This does mean there is literally something for everyone. If you want to play a ninja, and can deal with mega-damage personal armor, a vibro-sword, and a mega-damage motorcycle (and who doesn't want that?), you're set. Cyborg elves? Check. Hotshot flying robot pilots? Loads of 'em. There's definitely a level of appeal to the "more ninjas and super-intelligent apes" approach. I haven't been able to spot a Rifts zeppelin, although there are Techno-wizards in aviator goggles on flying surfboards.
Rifts has a strong emphasis on heroism. I quote, from the introduction: "Even the cosmic fury of a world gone mad could not completely eradicate all human life. However, it would take mankind hundreds of year to crawl out of the abyss that swallowed him. It is at this moment, as humankind fially crawls back into the light of a new dawn that our story unfolds." That's a good way to conceive a game, and I like the spirit in which that was written. Rifts is about adventurers, those set apart from the major part of humanity just trying to survive. Some aspire to the ideals of chivalry and humanism, while others are courageous outlaws like Mad Max, Conan, or Yojimbo. The people they meet along the way are terrified, common people. Even a simple trip into the woods is unthinkable since the time of the Rifts. Adventurers are the bridges between one isolated fortress and the next, and between the past and the future. The world of Rifts is extremely dangerous. Even great heroes can fall prey to magic, tyranny, or treachery. Day to day survival is a moral statement in a world over-run with fascism, warfare, and supernatural demons. It's a world conceived with a great deal of drama and humanity.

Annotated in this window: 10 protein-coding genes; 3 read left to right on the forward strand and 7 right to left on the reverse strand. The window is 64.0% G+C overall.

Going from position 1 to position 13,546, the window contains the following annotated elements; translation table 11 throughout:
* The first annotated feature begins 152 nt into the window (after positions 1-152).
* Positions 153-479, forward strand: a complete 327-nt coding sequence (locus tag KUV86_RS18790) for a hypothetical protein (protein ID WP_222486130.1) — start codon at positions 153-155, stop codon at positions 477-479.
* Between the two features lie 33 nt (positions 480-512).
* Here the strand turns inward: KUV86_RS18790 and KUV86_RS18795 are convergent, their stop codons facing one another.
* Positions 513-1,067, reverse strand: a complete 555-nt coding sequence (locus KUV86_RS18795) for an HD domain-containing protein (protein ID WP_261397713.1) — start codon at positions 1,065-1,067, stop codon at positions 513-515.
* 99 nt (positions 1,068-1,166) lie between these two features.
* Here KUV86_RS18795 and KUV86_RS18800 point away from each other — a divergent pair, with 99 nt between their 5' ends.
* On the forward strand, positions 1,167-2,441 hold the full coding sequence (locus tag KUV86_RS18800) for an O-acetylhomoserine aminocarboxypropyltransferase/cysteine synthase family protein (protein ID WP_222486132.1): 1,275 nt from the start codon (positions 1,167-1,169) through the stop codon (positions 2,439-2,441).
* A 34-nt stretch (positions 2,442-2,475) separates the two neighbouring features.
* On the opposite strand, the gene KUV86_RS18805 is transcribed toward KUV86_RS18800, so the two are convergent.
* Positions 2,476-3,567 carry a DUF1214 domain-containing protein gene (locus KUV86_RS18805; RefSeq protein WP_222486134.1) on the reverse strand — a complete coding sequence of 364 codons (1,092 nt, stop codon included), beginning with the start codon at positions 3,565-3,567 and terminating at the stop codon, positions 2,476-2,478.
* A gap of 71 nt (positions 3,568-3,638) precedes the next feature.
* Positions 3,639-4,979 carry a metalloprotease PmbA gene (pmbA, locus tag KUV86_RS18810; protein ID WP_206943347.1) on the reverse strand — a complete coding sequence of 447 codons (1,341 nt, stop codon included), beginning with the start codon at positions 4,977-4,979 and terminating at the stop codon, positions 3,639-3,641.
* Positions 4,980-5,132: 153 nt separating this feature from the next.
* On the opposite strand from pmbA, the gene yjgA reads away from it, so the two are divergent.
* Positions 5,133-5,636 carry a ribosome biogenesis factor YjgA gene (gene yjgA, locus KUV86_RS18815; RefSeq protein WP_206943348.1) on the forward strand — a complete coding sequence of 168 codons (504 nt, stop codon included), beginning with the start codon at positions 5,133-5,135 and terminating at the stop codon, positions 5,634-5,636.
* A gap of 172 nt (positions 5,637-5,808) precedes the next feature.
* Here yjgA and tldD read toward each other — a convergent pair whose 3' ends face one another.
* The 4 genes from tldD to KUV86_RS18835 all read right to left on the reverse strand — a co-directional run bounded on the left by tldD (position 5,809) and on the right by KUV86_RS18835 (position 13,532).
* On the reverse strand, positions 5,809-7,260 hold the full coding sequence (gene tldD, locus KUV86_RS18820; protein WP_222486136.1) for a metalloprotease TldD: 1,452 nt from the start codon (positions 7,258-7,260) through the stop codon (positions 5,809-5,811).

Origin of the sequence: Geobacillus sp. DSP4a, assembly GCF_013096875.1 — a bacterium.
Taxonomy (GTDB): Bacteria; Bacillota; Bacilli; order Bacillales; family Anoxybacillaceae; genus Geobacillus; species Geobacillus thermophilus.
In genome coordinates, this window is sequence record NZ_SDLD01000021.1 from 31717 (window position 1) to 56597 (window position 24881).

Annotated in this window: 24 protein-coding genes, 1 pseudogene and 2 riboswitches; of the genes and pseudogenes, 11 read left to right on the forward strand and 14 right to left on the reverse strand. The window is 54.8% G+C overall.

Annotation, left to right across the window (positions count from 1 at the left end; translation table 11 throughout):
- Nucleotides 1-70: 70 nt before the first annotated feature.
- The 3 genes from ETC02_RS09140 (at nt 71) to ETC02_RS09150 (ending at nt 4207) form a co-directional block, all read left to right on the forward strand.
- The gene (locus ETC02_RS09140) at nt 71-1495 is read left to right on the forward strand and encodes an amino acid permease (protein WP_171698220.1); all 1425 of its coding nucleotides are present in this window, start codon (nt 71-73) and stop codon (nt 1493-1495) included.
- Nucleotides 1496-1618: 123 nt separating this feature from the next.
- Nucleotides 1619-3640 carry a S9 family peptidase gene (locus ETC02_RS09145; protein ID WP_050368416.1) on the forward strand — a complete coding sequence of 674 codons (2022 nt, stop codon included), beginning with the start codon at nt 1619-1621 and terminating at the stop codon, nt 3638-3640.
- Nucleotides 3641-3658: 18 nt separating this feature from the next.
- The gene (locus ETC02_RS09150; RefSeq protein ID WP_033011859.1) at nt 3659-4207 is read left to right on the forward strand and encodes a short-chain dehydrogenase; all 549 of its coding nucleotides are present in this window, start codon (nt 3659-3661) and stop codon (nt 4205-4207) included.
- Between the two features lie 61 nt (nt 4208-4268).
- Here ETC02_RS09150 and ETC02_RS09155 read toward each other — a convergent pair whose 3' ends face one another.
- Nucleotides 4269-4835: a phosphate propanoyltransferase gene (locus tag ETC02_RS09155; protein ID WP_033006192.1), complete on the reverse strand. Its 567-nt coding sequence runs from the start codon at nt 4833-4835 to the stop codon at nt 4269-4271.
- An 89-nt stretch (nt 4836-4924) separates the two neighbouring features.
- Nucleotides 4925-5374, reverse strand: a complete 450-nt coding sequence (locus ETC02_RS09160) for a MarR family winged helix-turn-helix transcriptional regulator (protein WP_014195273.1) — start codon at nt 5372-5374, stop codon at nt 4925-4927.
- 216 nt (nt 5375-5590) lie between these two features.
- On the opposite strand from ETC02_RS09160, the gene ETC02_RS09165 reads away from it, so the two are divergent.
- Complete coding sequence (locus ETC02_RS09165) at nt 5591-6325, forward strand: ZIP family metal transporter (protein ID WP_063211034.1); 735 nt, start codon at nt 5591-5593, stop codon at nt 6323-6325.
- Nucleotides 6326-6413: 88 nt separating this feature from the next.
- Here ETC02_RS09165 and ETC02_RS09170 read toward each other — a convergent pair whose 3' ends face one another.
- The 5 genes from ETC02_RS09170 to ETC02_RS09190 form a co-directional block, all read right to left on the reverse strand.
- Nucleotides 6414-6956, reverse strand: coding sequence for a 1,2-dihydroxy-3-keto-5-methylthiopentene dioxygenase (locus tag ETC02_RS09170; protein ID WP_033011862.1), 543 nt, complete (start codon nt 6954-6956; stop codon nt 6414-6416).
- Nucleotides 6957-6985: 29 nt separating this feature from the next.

Each region in the Rifts world has a unique role. The North American Coalition States, the setting outlined in the core rulebook, is ruled by a fascist, racist empire, opposed by loose alliances of rogue scholars, knight-errants, and urban free-thinkers. In the surrounding wilderness, demons lurk, as well as hidden realms of magic or aliens. Dragons and evil Supernatural Intelligences spin plots that span generations, just outside the Coalition's sight and grasp. Mexico swarms with vampires. Germany, on the other hand, is a technology-based world power. You can almost change games just by traveling a thousand miles or so in any direction. While it would be possible to describe Rifts as diffuse, the depth of detail makes it impossible to describe as sketchy or vague. While Rifts is a multi-genre game, much like Torg, Shadowrun, or Mage, in some ways it has more in common with vast, alien milieus such as Talislanta, Glorantha, or the Forgotten Realms.
Some elements train plausibility. For instance, if it takes a million credits to create a Juicer or a Crazy, and the Coalition states do not tolerate and will not create them, how did so many end up North America? Why would someone spend a million credits to create a Juicer, who is going to die in five years anyway? How is farming possible, when horrible demons might attack at any time? Why do so many D-bees look like humans, and why are there so many evil horrors with tentacles? However, as a fantasy setting, such flaws are not too hard to forgive.